Technical Stuff: Looking After The String

Check your strings for loose strands and ensure that the centre servings are in good condition. Occasionally re-wax the exposed strands. Ideally a centre serving should be replaced just before it starts to show evidence of wear. What constitutes wear depends on the bow you are shooting, its geometry, and its performance.

The serving performs a number of tasks. It protects the string material, provides a consistent surface for release from the trigger mechanism, reduces friction on the track, and protects the loaders fingers from potential damage by covering possible pressure points on strands of string material.

A breakage of the serving is dangerous. It can result in string breakage and will throw bolts off course. For any bow, if there is a fluffy mess in the centre then it’s too late. Inspection of the serving before, during, and after shooting is essential. Practice will tell the tale on when to change a serving.

Do not use “soft twist” for the centre serving. It is just that – soft. It will not wear well and will stretch allowing gaps to appear and the serving to move. You should use a “fastflite” style serving, and it needs to be put on tight.

Some shooters prefer to use monofilament nylon flatline, which maintains good circularity, for the centre serving. This is quite good, but when it fails it does so catastrophically.

The serving should be literally in the centre of the string, and it must be waxed. Paraffin (candle or drylube stick) wax is best. It is not advisable to use Bee’s wax. It’s sticky and will collect dirt, and then lumps will fall off in your trigger.

The better the performance of the bow the more important the state of the string becomes. Minor levels of wear that may not visible will affect bow performance. If your shots start to go astray it could be down to the condition of the centre serving.

In general terms the higher the performance the bow the more frequently the serving should be changed.

My wife shoots an Ausbow Contender Target Crossbow. Our experience is that a serving, I use Diamondback 0.018, is good for a TC900 – 90 shots plus 12 sighting shots – and possibly a short training session of 3 dozen. After that there is a noticeable fall off in performance. The only thing I have been able to find on the string are the indents made by the claw. These indents I find by touch, I need good light to see them. If they are too pronounced there is a fall off in consistency. I know of no good reason for this affect, nor can I say with certainty that this is more than an indicator of something else. All I can say definitely is that the serving is good for about 140 shots.


My experience is with Dacron. With other materials the answer will be different.

You can use other string materials such as DYNAFLYTE.  However, you need to be aware that in the event of a “dry fire”, the prod is more likely to suffer from irreparable damage.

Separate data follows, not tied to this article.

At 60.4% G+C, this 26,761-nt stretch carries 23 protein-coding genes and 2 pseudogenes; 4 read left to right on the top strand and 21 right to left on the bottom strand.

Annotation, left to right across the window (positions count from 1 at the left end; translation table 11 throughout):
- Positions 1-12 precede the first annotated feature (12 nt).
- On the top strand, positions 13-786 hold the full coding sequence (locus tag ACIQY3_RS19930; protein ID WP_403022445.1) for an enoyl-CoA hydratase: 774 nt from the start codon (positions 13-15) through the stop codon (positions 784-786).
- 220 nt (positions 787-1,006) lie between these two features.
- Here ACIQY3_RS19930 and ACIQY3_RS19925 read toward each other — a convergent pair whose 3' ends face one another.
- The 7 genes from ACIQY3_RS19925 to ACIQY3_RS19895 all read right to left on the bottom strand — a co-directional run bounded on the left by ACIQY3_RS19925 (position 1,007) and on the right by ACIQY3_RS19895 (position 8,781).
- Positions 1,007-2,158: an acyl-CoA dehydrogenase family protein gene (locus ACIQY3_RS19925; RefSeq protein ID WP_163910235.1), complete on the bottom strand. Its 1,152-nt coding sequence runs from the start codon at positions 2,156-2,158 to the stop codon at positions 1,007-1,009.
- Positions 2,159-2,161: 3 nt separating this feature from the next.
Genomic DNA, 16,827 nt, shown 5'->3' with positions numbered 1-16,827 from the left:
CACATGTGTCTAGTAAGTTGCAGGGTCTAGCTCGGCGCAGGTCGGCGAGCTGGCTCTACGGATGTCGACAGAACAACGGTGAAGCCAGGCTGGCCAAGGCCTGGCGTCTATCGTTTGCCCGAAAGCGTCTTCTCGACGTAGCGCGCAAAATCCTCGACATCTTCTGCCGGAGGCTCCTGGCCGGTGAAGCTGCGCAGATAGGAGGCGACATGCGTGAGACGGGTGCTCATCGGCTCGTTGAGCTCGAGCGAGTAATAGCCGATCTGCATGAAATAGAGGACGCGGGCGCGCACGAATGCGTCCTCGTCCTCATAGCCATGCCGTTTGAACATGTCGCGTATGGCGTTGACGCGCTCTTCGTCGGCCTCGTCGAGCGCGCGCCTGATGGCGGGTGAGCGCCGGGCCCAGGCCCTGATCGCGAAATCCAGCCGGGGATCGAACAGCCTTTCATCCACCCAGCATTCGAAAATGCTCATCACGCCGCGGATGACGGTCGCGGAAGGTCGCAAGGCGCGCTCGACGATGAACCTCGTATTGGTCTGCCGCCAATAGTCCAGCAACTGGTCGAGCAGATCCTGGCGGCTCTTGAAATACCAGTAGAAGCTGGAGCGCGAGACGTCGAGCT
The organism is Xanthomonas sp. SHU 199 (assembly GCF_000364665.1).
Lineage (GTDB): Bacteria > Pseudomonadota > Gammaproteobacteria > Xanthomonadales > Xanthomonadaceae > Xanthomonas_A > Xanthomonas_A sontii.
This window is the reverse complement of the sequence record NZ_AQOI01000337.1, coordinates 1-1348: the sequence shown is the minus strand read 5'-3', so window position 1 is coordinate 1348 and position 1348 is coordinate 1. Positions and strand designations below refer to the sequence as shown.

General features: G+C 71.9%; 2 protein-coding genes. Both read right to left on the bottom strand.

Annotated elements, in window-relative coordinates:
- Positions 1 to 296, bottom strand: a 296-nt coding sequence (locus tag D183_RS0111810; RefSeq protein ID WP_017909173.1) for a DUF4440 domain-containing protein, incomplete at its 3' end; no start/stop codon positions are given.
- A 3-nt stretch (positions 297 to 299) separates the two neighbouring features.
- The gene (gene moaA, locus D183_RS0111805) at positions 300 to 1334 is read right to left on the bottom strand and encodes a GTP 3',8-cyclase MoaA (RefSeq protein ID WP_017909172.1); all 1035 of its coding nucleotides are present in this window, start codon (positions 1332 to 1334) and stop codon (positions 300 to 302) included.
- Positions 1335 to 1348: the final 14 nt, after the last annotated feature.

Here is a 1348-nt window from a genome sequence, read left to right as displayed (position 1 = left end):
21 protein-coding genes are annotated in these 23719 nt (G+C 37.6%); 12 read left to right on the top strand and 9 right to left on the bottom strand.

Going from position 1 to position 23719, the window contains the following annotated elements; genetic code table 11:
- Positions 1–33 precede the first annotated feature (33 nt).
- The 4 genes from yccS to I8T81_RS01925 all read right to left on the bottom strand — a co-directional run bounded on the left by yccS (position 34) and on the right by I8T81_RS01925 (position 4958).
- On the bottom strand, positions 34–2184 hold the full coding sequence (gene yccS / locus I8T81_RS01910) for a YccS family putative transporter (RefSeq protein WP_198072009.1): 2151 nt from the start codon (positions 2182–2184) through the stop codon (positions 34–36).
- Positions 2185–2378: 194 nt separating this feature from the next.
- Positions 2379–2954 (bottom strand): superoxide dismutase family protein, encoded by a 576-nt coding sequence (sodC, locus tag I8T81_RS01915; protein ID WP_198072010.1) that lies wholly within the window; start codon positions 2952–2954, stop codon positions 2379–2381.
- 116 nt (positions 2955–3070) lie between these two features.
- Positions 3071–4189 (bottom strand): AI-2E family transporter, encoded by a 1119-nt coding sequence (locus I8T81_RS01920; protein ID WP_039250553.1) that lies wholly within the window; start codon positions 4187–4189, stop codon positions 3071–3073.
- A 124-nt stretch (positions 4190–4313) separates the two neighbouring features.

On the basis of shooting two or three times a week, 60 to 90 shots each time, a dozen strings – shooting each in turn and replacing worn centre servings – are good for 18 months, possibly up to two years. In that time some strings will have been discarded as not performing, or as having loose strands, so not all will see the distance anyway. After that performance can become erratic. You will notice that groups get larger.

Dacron stretches under tension, but is to some extent elastic. It stretches during a shot but recovers when the prod returns to rest. However, after a shooting session the string will be longer. Check your string before you put it on and again when you take it off after shooting. The string will be longer after shooting, but will tend to recover.

Unfortunately, Dacron “dies”. It will eventually lose its elasticity and fail to recover. It has always been known to stretch and to reach a limit beyond which it will not go. Once this happens the string is useless. If left for a few weeks it will recover to some extent, but it will only be useable for a couple of dozen shots, if that. It is therefore essential to have more than one string for your bow.

Don’t use a new un-shot string at a competition.

You should shoot at least 3 dozen with a string and replace the centre serving before you use it for competition. It will take this number of shots to ensure that the strands have settled correctly and make the string consistent in performance.

To cater for the above effects you need several strings. The actual number depends on the life of the centre serving and how frequently you want to have reserving sessions. You may find that 3 or 4 strings are enough. Because I like to have a few weeks between serving sessions I start with a batch of 12.

Some Sport recurve bows now come from the manufacturer with a string fitted to the prod. All the comments above about centre serving apply, but the life of the string will be better. Performance drop off is minimal in the life of the string. You are more likely to dispose of a string because of damage. In all probability these strings are made of BCY “X”, but it is possible to use BCY 8125.

Whatever the string material you should regularly check the state of the serving on the loops at the end of the string. Some separation is almost inevitable. If the separation becomes too much the string material will bear directly on the prod and may result in abrasion of the strands and failure of the string.

You should go to a competition with one string for each day plus at least two spares, just in case.